South Africa captain Faf du Plessis blamed his batsmen's failure to do the most "basic" thing of putting together partnerships for the six-wicket loss to India in the first one-dayer, which ended the Proteas 17-match unbeaten home run. Du Plessis felt the hosts were 60 runs short after electing to bat first on a Durban surface that progressively quickened up.
Du Plessis scored a classy 120 on Friday, his ninth ODI hundred, but did not get support from the other end as Indian wrist spinners Kuldeep Yadav and Yuzvendra Chahal strangled South African batsmen in the middle overs.
"We didn't bat well. As a batting unit, for the second top score to be 30 or 40 shows that there weren't partnerships. The most basic thing about ODI cricket is two guys getting together and putting some sort of partnership together," Du Plessis said at the post-match press briefing.
"I thought the Indian spinners bowled well but still we should have been better today against them," he added. Du Plessis said it was the batsmen's job to give the bowlers a decent enough target to defend.
"I certainly think we needed 300. 260 odd wasn't enough on that deck. The last two games we played here, we got more runs and won. We chased 370 here against Australia.
"So, I think it's unfair to say to the bowlers that they were poor. I thought surely we didn't have runs. If we had got 60-70 more, it would have been easier for our bowlers," he said.
Yadav and his fellow spinner Chahal shared five wickets between them to restrict South Africa to 269 for 8, a target which India overwhelmed with six wickets in hand to take a 1-0 lead in the six-match ODI series.
Yadav finished with 3 for 34 in 10 overs and was easily the pick of the Indian bowlers. He bamboozled the South African batsmen with his craft and removed JP Duminy, David Miller and Chris Morris to star in the win. Du Plessis said the way Yadav and Chahal bowled last night, it shows ODI cricket is slowly tilting in favour of wrist spinners.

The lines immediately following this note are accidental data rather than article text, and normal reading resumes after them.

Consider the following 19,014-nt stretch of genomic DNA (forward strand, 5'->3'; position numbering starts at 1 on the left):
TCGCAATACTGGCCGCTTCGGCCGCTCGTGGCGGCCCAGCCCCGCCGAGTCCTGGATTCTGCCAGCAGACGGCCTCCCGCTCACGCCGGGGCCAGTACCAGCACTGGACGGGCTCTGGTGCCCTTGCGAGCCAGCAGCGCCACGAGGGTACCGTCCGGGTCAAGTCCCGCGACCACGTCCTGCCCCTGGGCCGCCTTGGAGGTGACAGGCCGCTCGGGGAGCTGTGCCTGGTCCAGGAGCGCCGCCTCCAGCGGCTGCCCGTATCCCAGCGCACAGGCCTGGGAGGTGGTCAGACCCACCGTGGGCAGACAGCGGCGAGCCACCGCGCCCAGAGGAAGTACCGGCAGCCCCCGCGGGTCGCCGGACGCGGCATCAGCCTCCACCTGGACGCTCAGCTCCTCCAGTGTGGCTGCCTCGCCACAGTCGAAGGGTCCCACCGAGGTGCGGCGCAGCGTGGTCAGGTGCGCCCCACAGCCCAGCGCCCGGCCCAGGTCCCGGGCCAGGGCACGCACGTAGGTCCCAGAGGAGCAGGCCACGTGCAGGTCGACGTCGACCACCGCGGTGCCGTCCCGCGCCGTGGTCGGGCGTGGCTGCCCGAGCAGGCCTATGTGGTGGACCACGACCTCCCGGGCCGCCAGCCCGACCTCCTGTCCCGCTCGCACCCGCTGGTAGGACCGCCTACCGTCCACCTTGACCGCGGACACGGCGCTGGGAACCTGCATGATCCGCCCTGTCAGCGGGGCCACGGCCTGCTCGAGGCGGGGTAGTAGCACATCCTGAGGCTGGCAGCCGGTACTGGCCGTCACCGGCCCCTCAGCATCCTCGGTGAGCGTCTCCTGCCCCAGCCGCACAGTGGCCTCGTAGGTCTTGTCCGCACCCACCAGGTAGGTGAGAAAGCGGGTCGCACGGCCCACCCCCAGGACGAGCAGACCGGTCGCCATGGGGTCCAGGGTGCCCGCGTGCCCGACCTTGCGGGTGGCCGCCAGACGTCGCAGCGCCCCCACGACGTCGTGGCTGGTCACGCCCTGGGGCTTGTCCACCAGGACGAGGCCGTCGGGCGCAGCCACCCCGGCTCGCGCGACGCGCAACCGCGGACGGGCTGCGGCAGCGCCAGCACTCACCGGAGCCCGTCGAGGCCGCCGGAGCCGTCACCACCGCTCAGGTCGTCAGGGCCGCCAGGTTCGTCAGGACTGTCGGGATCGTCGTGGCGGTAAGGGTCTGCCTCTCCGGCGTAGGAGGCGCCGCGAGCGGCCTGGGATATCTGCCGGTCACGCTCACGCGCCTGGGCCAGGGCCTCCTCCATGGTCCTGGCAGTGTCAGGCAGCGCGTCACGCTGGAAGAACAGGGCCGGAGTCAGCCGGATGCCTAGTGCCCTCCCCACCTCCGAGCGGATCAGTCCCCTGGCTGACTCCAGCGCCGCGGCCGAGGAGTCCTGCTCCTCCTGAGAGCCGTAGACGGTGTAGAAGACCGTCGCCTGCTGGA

The Proteas skipper said both the Indian spinners brought in a surprise element for his batsmen, which was difficult to handle in one go.
Asked about the surprise element of the two Indian wrist spinners, Du Plessis said the hosts will decode them eventually.
"From a batting point of view, quite a few guys haven't faced their spinners, so it will take one or two games for them to get used to it. Some of the guys played against these guys in the IPL but not all of them faced them recently."
"With mystery spin or wrist spin, it takes one or two games just to get used to the guys' actions and their wrists, then hopefully you get better at playing them," he said.
Du Plessis' century was the lone bright spot in South Africa's batting display as Yadav and Chahal picked up wickets in the middle overs to put pressure on the hosts.
"India is at their best when they can put pressure on you with their spinners and today they did that and slowed the game down. They got wickets through the middle period. If you can get tickets through the middle period, you will win a lot of one-day games," he said.
Du Plessis' Indian counterpart Virat Kohli (112) also slammed a century, his 33rd ODI hundred, but that came in a winning cause.
"He's (Kohli) very good. You know when it comes to chasing he is the main man that you need to get. He is a very good controller of the tempo of the innings...So we know, just as in the Tests, he is the backbone."
"If we get him, you put pressure on them. If he is there, they're going to have opportunities of putting pressure on us."